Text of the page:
Maria says that once our children move into their teen years, they have most likely figured out who they are. They’re capable of better conversations and potentially forming deeper connections with family members. It can strain the entire family when teens don’t have time to invest in those core relationships because of other commitments. When our teens aren’t at home much anymore, it’s like a practice mourning period. “We’re missing our teens — they’re out of the house, and there is a period of loss,” Maria said. “There is a period of, ‘I see where this is going. They are going to leave soon.’”


Now that our kids have grown more independent, they’re also taking more risks than they did as tweens. In 2022, the Center for Disease Control (CDC) released their injury and fatality statistics for 2020, stating, “About 2,800 teens in the United States ages 13 to 19 were killed, and about 227,000 were injured in motor vehicle crashes in 2020. That means that about eight teens died daily from motor vehicle crashes, and hundreds more were injured.” Data like that support the worry we feel when our teens drive cars, or when they’re a passenger in the car of a new driver. Of course, we will worry about their safety on the road.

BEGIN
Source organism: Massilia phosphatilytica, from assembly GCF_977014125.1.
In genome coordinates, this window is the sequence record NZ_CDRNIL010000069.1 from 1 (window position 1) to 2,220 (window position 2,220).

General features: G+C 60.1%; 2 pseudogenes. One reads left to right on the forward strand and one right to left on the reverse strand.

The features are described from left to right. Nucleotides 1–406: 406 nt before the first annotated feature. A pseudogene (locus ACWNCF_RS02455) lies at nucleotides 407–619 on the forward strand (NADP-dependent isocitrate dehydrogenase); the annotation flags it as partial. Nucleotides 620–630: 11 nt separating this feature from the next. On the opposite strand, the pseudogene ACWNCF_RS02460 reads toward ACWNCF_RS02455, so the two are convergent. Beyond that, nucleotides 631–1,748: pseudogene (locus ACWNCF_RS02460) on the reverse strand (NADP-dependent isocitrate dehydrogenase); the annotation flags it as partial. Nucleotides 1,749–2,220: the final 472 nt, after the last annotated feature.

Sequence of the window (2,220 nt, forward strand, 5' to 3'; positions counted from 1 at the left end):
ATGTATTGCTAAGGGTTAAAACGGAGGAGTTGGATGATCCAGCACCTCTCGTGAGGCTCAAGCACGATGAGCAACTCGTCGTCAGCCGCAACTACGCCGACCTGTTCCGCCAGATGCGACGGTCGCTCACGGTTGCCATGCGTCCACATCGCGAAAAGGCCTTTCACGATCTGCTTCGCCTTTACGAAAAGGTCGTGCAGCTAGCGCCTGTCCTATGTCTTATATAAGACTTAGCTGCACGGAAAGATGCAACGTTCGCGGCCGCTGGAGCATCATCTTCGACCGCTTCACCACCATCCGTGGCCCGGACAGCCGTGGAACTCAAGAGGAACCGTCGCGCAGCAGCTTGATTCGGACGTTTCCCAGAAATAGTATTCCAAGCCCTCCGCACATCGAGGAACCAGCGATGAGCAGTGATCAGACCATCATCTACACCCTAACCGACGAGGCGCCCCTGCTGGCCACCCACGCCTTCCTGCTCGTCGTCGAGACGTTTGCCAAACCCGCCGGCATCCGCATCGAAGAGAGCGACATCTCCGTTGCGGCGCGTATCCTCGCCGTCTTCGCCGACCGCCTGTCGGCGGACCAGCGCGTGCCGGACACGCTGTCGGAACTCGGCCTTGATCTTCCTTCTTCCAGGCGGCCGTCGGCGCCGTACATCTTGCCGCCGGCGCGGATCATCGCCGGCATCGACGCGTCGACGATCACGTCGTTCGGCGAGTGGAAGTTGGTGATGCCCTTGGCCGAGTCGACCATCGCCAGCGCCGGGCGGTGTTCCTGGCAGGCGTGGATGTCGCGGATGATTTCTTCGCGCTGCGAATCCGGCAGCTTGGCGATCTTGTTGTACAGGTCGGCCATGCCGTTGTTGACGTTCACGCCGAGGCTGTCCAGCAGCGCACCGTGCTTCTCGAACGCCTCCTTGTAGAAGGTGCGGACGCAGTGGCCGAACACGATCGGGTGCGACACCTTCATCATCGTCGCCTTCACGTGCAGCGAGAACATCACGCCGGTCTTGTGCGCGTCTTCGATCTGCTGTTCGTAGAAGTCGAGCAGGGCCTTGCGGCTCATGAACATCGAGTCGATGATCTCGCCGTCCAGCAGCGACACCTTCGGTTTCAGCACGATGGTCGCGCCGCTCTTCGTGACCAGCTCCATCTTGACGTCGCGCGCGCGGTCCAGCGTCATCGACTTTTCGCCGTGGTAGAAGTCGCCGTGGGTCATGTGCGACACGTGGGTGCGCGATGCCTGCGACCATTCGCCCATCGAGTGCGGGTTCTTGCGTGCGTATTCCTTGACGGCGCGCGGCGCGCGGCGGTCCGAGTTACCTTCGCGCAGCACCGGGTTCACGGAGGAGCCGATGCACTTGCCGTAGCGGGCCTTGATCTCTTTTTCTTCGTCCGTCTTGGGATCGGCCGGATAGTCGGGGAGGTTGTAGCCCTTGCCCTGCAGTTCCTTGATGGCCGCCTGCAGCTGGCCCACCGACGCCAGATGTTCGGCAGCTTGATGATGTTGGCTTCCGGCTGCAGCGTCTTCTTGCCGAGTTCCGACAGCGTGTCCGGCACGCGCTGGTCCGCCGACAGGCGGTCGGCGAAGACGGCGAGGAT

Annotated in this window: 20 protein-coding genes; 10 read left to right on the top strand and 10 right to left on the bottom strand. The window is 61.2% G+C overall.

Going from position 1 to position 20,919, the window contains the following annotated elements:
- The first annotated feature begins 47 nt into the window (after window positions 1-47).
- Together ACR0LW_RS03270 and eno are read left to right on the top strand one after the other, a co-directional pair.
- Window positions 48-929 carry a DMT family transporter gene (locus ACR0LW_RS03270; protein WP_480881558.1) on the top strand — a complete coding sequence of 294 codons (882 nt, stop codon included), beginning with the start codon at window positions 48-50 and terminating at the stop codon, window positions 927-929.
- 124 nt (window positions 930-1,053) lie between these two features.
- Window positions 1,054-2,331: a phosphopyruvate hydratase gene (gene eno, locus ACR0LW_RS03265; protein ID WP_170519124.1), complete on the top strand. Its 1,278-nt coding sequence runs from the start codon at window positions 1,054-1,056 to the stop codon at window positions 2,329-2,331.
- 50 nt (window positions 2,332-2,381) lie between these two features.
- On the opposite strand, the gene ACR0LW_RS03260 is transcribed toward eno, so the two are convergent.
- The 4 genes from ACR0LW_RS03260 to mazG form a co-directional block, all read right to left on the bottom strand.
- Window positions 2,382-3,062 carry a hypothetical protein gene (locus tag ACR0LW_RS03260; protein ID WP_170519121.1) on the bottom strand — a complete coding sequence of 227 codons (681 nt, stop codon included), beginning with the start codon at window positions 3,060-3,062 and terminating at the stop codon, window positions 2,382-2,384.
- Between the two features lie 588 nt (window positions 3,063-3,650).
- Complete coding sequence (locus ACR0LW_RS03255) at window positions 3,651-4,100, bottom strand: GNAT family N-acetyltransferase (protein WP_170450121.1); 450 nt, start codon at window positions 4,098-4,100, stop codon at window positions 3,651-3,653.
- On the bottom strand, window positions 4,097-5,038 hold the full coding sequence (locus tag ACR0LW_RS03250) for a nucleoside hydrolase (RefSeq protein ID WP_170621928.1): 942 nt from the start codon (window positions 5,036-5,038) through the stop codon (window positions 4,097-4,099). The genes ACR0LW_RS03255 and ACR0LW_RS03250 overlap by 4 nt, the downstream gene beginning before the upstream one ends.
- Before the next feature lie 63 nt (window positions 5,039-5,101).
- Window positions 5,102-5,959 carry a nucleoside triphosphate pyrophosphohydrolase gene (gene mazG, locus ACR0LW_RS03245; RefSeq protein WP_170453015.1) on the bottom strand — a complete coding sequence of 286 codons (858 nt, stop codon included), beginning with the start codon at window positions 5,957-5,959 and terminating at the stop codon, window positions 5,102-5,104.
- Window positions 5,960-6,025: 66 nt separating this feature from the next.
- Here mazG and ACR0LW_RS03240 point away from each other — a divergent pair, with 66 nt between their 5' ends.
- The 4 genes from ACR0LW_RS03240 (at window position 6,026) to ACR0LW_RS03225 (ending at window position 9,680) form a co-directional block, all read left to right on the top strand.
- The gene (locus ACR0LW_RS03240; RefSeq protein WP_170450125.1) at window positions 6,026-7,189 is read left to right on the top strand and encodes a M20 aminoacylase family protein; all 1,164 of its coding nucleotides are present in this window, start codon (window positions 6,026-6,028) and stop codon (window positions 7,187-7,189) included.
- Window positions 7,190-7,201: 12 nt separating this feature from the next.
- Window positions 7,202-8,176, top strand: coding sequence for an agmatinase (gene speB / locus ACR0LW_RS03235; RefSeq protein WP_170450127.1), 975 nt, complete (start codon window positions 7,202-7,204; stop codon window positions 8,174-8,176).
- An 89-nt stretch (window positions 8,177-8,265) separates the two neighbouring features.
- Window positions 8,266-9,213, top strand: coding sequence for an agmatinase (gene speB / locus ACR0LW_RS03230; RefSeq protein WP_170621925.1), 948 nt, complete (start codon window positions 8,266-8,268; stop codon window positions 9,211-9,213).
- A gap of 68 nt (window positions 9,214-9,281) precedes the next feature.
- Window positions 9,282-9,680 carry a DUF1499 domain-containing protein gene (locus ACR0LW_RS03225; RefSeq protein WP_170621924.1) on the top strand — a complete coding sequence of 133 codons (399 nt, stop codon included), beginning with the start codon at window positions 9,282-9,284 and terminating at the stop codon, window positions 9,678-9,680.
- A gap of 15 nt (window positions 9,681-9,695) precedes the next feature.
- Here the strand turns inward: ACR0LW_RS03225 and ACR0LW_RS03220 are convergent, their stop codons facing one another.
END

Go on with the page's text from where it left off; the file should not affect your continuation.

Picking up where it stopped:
We have a lot to worry about with their growing independence. For example, now that our kids are teenagers, we also worry about their access to drugs and alcohol and having sex, too. If our teenagers are sexually active, we worry about sexually transmitted diseases and pregnancy. We may also worry about their friendships and romantic relationships and whether they’ll be hurt emotionally or manipulated. We worry about many things because, as Maria says, “There are a lot more opportunities for teens to get together without adult supervision, so [these things] come into play.”